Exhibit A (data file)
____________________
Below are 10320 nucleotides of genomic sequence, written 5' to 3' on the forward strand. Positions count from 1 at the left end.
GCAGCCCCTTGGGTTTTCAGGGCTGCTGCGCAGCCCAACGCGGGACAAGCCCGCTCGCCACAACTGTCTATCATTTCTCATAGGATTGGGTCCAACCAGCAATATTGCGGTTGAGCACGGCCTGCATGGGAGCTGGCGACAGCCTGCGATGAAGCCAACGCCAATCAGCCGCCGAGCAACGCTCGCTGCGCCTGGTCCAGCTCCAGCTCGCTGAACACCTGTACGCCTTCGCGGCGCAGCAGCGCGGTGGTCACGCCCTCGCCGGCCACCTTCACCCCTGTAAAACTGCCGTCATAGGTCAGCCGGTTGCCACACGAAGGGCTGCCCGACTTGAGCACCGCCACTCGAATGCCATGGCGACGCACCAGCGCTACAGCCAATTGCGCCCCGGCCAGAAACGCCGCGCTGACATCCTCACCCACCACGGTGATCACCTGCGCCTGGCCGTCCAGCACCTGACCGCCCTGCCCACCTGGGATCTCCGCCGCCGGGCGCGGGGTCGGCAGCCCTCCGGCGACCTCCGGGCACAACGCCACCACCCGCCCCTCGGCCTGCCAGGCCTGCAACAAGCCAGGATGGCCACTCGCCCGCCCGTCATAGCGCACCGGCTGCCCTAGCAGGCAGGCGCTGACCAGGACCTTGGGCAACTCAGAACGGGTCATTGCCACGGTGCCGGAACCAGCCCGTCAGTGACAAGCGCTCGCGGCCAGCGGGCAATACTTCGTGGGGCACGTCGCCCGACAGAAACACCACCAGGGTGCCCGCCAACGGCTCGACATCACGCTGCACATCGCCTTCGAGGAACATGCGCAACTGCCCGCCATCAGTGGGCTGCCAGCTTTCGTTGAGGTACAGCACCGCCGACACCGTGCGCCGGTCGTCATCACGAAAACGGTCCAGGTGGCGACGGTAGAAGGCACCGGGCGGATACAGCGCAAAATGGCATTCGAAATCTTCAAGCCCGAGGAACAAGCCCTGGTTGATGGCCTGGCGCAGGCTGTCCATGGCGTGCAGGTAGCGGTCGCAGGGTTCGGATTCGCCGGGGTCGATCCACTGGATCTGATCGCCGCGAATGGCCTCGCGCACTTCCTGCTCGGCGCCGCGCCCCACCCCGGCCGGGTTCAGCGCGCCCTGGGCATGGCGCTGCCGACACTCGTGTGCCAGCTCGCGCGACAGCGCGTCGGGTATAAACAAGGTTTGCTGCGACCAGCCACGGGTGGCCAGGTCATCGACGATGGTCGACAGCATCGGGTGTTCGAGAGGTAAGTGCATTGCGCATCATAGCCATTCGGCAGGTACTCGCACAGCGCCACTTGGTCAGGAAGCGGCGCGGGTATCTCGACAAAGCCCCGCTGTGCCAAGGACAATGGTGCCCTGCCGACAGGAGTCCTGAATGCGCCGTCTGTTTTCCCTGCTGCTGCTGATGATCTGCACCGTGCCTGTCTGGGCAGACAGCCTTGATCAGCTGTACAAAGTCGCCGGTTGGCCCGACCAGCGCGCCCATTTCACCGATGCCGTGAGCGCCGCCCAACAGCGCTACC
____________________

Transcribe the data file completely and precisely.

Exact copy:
Below are 10320 nucleotides of genomic sequence, written 5' to 3' on the forward strand. Positions count from 1 at the left end.
GCAGCCCCTTGGGTTTTCAGGGCTGCTGCGCAGCCCAACGCGGGACAAGCCCGCTCGCCACAACTGTCTATCATTTCTCATAGGATTGGGTCCAACCAGCAATATTGCGGTTGAGCACGGCCTGCATGGGAGCTGGCGACAGCCTGCGATGAAGCCAACGCCAATCAGCCGCCGAGCAACGCTCGCTGCGCCTGGTCCAGCTCCAGCTCGCTGAACACCTGTACGCCTTCGCGGCGCAGCAGCGCGGTGGTCACGCCCTCGCCGGCCACCTTCACCCCTGTAAAACTGCCGTCATAGGTCAGCCGGTTGCCACACGAAGGGCTGCCCGACTTGAGCACCGCCACTCGAATGCCATGGCGACGCACCAGCGCTACAGCCAATTGCGCCCCGGCCAGAAACGCCGCGCTGACATCCTCACCCACCACGGTGATCACCTGCGCCTGGCCGTCCAGCACCTGACCGCCCTGCCCACCTGGGATCTCCGCCGCCGGGCGCGGGGTCGGCAGCCCTCCGGCGACCTCCGGGCACAACGCCACCACCCGCCCCTCGGCCTGCCAGGCCTGCAACAAGCCAGGATGGCCACTCGCCCGCCCGTCATAGCGCACCGGCTGCCCTAGCAGGCAGGCGCTGACCAGGACCTTGGGCAACTCAGAACGGGTCATTGCCACGGTGCCGGAACCAGCCCGTCAGTGACAAGCGCTCGCGGCCAGCGGGCAATACTTCGTGGGGCACGTCGCCCGACAGAAACACCACCAGGGTGCCCGCCAACGGCTCGACATCACGCTGCACATCGCCTTCGAGGAACATGCGCAACTGCCCGCCATCAGTGGGCTGCCAGCTTTCGTTGAGGTACAGCACCGCCGACACCGTGCGCCGGTCGTCATCACGAAAACGGTCCAGGTGGCGACGGTAGAAGGCACCGGGCGGATACAGCGCAAAATGGCATTCGAAATCTTCAAGCCCGAGGAACAAGCCCTGGTTGATGGCCTGGCGCAGGCTGTCCATGGCGTGCAGGTAGCGGTCGCAGGGTTCGGATTCGCCGGGGTCGATCCACTGGATCTGATCGCCGCGAATGGCCTCGCGCACTTCCTGCTCGGCGCCGCGCCCCACCCCGGCCGGGTTCAGCGCGCCCTGGGCATGGCGCTGCCGACACTCGTGTGCCAGCTCGCGCGACAGCGCGTCGGGTATAAACAAGGTTTGCTGCGACCAGCCACGGGTGGCCAGGTCATCGACGATGGTCGACAGCATCGGGTGTTCGAGAGGTAAGTGCATTGCGCATCATAGCCATTCGGCAGGTACTCGCACAGCGCCACTTGGTCAGGAAGCGGCGCGGGTATCTCGACAAAGCCCCGCTGTGCCAAGGACAATGGTGCCCTGCCGACAGGAGTCCTGAATGCGCCGTCTGTTTTCCCTGCTGCTGCTGATGATCTGCACCGTGCCTGTCTGGGCAGACAGCCTTGATCAGCTGTACAAAGTCGCCGGTTGGCCCGACCAGCGCGCCCATTTCACCGATGCCGTGAGCGCCGCCCAACAGCGCTACC